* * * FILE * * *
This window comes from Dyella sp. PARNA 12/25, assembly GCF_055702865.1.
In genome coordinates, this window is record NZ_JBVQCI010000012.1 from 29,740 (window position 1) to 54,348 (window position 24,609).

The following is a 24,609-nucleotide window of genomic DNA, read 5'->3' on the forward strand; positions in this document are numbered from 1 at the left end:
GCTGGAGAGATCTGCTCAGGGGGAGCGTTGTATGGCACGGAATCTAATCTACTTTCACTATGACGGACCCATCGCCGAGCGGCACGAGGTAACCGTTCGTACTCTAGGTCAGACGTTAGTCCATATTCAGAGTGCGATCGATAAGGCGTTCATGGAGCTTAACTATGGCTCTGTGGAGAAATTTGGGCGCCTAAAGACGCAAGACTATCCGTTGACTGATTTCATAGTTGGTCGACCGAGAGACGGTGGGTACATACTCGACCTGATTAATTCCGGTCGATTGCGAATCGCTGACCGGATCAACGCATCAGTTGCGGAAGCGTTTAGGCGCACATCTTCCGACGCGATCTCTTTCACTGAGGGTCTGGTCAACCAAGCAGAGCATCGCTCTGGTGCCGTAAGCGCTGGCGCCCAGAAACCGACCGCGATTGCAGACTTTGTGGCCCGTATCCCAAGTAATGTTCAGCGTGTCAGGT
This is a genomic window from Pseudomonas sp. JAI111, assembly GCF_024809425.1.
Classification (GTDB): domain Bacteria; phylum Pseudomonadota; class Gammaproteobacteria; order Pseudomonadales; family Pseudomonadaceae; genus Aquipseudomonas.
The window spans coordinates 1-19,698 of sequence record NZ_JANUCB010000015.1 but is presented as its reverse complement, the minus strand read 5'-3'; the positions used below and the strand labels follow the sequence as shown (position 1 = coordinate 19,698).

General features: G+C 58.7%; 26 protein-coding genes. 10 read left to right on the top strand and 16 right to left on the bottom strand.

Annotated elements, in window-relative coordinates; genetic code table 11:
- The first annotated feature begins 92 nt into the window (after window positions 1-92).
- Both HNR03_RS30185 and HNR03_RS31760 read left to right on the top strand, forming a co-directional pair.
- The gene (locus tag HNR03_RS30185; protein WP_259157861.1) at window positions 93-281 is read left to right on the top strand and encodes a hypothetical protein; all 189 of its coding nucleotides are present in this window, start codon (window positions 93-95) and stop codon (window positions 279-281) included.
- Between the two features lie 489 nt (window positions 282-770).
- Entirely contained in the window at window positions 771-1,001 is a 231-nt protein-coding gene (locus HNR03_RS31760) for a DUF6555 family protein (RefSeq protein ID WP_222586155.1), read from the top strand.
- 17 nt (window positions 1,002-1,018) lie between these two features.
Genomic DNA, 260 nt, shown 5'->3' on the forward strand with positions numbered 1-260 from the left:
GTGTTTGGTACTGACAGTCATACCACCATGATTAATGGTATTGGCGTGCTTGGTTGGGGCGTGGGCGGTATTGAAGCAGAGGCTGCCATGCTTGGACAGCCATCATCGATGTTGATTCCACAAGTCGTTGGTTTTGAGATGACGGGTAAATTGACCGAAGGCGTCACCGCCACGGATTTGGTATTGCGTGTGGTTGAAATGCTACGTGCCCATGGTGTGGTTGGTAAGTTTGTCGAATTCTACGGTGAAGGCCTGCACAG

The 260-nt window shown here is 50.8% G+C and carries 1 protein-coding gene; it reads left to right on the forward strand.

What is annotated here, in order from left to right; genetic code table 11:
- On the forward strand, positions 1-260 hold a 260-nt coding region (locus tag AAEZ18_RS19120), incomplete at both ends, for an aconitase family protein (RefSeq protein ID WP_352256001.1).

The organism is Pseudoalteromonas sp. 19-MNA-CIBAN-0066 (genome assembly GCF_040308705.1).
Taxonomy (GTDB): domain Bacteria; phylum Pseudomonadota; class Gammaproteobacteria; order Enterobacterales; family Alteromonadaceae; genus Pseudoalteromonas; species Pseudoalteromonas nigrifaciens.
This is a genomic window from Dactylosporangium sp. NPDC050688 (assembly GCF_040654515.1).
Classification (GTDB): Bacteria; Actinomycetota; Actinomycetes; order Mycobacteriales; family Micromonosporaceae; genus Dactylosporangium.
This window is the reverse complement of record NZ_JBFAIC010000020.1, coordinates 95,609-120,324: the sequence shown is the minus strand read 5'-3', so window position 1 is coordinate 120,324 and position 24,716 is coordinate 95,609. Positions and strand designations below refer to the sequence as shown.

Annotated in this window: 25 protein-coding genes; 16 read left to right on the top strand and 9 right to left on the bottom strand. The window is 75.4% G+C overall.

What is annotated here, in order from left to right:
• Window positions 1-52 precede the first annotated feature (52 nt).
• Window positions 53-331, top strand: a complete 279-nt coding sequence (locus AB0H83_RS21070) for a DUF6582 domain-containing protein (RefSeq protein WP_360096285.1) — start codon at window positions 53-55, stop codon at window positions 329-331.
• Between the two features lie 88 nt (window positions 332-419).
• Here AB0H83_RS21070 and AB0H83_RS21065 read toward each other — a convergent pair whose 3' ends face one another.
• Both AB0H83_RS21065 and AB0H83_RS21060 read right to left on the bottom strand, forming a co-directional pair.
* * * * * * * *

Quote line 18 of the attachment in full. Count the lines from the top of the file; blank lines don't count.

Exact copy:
The 260-nt window shown here is 50.8% G+C and carries 1 protein-coding gene; it reads left to right on the forward strand.